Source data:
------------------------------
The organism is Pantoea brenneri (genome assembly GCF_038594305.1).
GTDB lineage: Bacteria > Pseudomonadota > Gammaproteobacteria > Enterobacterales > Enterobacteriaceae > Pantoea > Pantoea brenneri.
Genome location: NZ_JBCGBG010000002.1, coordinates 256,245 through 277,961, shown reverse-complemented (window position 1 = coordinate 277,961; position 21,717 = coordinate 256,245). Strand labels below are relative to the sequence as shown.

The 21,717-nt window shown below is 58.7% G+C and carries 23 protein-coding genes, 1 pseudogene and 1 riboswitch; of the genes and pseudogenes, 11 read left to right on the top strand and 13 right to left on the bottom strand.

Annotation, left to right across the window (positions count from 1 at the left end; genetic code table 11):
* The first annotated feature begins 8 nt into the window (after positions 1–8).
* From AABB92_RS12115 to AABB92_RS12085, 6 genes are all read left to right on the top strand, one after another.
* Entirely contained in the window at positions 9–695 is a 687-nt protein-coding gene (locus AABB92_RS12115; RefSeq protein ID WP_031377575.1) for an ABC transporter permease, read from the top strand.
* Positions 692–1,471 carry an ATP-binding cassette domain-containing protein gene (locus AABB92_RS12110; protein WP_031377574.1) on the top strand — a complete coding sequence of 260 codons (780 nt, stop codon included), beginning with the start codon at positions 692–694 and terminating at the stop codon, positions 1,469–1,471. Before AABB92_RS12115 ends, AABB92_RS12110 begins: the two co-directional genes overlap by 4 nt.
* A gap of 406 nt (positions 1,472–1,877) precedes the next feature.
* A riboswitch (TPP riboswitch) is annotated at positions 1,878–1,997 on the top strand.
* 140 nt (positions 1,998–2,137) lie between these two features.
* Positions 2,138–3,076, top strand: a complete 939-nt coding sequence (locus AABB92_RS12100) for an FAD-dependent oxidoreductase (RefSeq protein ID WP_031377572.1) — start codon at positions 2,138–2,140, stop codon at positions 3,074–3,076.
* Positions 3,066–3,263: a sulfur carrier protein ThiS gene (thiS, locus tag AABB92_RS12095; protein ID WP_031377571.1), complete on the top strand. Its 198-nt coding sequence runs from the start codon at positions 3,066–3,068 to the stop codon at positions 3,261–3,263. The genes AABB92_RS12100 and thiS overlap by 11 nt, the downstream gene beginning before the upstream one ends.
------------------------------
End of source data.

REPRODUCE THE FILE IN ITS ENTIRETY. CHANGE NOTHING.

The organism is Pantoea brenneri (genome assembly GCF_038594305.1).
GTDB lineage: Bacteria > Pseudomonadota > Gammaproteobacteria > Enterobacterales > Enterobacteriaceae > Pantoea > Pantoea brenneri.
Genome location: NZ_JBCGBG010000002.1, coordinates 256,245 through 277,961, shown reverse-complemented (window position 1 = coordinate 277,961; position 21,717 = coordinate 256,245). Strand labels below are relative to the sequence as shown.

The 21,717-nt window shown below is 58.7% G+C and carries 23 protein-coding genes, 1 pseudogene and 1 riboswitch; of the genes and pseudogenes, 11 read left to right on the top strand and 13 right to left on the bottom strand.

Annotation, left to right across the window (positions count from 1 at the left end; genetic code table 11):
* The first annotated feature begins 8 nt into the window (after positions 1–8).
* From AABB92_RS12115 to AABB92_RS12085, 6 genes are all read left to right on the top strand, one after another.
* Entirely contained in the window at positions 9–695 is a 687-nt protein-coding gene (locus AABB92_RS12115; RefSeq protein ID WP_031377575.1) for an ABC transporter permease, read from the top strand.
* Positions 692–1,471 carry an ATP-binding cassette domain-containing protein gene (locus AABB92_RS12110; protein WP_031377574.1) on the top strand — a complete coding sequence of 260 codons (780 nt, stop codon included), beginning with the start codon at positions 692–694 and terminating at the stop codon, positions 1,469–1,471. Before AABB92_RS12115 ends, AABB92_RS12110 begins: the two co-directional genes overlap by 4 nt.
* A gap of 406 nt (positions 1,472–1,877) precedes the next feature.
* A riboswitch (TPP riboswitch) is annotated at positions 1,878–1,997 on the top strand.
* 140 nt (positions 1,998–2,137) lie between these two features.
* Positions 2,138–3,076, top strand: a complete 939-nt coding sequence (locus AABB92_RS12100) for an FAD-dependent oxidoreductase (RefSeq protein ID WP_031377572.1) — start codon at positions 2,138–2,140, stop codon at positions 3,074–3,076.
* Positions 3,066–3,263: a sulfur carrier protein ThiS gene (thiS, locus tag AABB92_RS12095; protein ID WP_031377571.1), complete on the top strand. Its 198-nt coding sequence runs from the start codon at positions 3,066–3,068 to the stop codon at positions 3,261–3,263. The genes AABB92_RS12100 and thiS overlap by 11 nt, the downstream gene beginning before the upstream one ends.